The next big trend in kitchen design? Downdraft ventilation.

Get rid of your range hood. The open plan kitchen is in.

Credit: Elica
Our editors review and recommend products to help you buy the stuff you need. If you make a purchase by clicking one of our links, we may earn a small share of the revenue. Our picks and opinions are independent from any business incentives.

Whether it’s convection or induction, kitchen trends tend to hit Europe before they hit the U.S. And if one of the most influential kitchen design shows in Europe is any guide, downdraft ventilation is back—in a big way.

Walking through the LivingKitchen design show in Cologne, Germany, it was impossible not to notice just how many downdraft vents were on display. From heavyweights like Bosch and Miele to brands we’d never heard of before, almost every manufacturer was showing off a cooking appliance that didn’t need a range hood hanging above it.

Kuppersbusch downdraft cooktop
Credit: Reviewed.com / Keith Barry
From Germany's Kuppersbusch, a downdraft cooktop with a teppanyaki grill.

Downdraft ventilation first became popular in the U.S. back in the 1970s, when Jenn-Air introduced a series of ranges and cooktops that drew steam and odors down into a vent—rather than up through a hood.

Over the years, downdraft ranges gained a reputation for being difficult to install and not very effective. But with the growing popularity of open-plan kitchens, customers still demand them in kitchens where a range hood would obstruct a clear view.

Downdraft range listing hero

Related

Ask the Experts: Are downdraft ranges all hot air?

On the manufacturer side, the advent of new filtration technology means users can expect better performance from a downdraft vent. Modern versions can even be set up for recirculation, so an external vent is no longer necessary.

Bora downdraft cooktop
Credit: Reviewed.com / Keith Barry
Bora, a Bavarian company, sells a whole line of downdraft cooktops in Europe.

We saw two main kinds of downdraft vents at LivingKitchen. In the first kind, a vent is built into the middle of an induction or radiant electric cooktop. Steam and smells get pulled straight from pots and pans and into a vent—which either exhausts or filters and recirculates the air.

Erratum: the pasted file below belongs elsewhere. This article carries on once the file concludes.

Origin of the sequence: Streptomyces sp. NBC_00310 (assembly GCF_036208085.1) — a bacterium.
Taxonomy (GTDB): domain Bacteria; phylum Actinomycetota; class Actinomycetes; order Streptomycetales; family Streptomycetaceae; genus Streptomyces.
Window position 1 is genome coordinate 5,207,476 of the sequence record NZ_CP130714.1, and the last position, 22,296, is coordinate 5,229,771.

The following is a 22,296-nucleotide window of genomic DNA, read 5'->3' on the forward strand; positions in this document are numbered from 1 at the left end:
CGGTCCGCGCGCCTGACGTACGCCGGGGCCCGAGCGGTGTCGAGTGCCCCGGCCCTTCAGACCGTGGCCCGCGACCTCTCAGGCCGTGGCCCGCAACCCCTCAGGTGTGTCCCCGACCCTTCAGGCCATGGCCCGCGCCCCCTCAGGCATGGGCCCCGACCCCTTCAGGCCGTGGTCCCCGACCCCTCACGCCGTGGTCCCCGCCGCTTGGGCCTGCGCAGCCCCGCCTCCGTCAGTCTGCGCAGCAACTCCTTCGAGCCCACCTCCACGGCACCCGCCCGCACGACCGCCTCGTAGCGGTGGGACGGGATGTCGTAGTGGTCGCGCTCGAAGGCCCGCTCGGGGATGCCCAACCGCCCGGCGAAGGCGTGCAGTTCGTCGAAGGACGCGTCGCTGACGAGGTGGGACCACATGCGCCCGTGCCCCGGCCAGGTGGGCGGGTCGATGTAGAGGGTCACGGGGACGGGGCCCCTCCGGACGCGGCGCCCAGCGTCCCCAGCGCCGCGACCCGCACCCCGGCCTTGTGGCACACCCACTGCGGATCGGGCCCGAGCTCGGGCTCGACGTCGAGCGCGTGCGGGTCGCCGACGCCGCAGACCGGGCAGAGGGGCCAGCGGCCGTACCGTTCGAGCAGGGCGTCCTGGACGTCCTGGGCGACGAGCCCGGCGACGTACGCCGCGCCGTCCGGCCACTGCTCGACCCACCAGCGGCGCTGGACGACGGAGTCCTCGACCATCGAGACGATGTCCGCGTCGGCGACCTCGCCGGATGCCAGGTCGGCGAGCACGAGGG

In the second kind, the vent is part of a modular cooktop—a style that’s also growing in popularity in Europe. You can install it in between two different kinds of burners, or put one on either side of a single burner for more airflow. This especially makes sense for indoor grills and teppanyaki burners, which are in demand for high-end kitchens.

Miele SmartLine
Credit: Reviewed.com / Keith Barry
The new Miele SmartLine modular cooktop series lets users install multiple downdraft vents. This setup has a teppanyaki grill, a wok burner, and a traditional induction burner with two vents.

In the U.S., only Jenn-Air currently makes ranges with built-in downdraft ventilation. GE and Frigidaire both offer a few downdraft cooktops—but that lineup is about to grow.

Elica NikolaTesla
Credit: Reviewed.com / Keith Barry
The Elica NikolaTesla downdraft induction cooktop goes on sale in the U.S. later this year.

Elica, an Italian company best known for its vents and hoods, is about to introduce a downdraft induction cooktop to the American market. Called the NikolaTesla, it puts a circular vent in the center of its four burners. It’s quite similar to a product that’s already on sale in Europe, and is expected to sell for $3,300 when it goes on sale here later this year.

If it becomes a sales success, we wouldn’t be surprised if Miele and Bosch started bringing their own downdraft technology to the U.S. Until then, you can always install a Jenn-Air—or a hood hanging from the ceiling.

Elica NikolaTesla Close Up
Credit: Reviewed.com / Keith Barry
The Elica NikolaTesla is unique for its round vent and built-in active charcoal filtration.
Our editors review and recommend products to help you buy the stuff you need. If you make a purchase by clicking one of our links, we may earn a small share of the revenue. Our picks and opinions are independent from any business incentives.

What's Your Take?

All Comments
Our editors review and recommend products to help you buy the stuff you need. If you make a purchase by clicking one of our links, we may earn a small share of the revenue. Our picks and opinions are independent from any business incentives.
Advertisement - Continue Reading Below
Advertisement - Continue Reading Below
Advertisement - Continue Reading Below
Advertisement - Continue Reading Below
Advertisement - Continue Reading Below
Advertisement - Continue Reading Below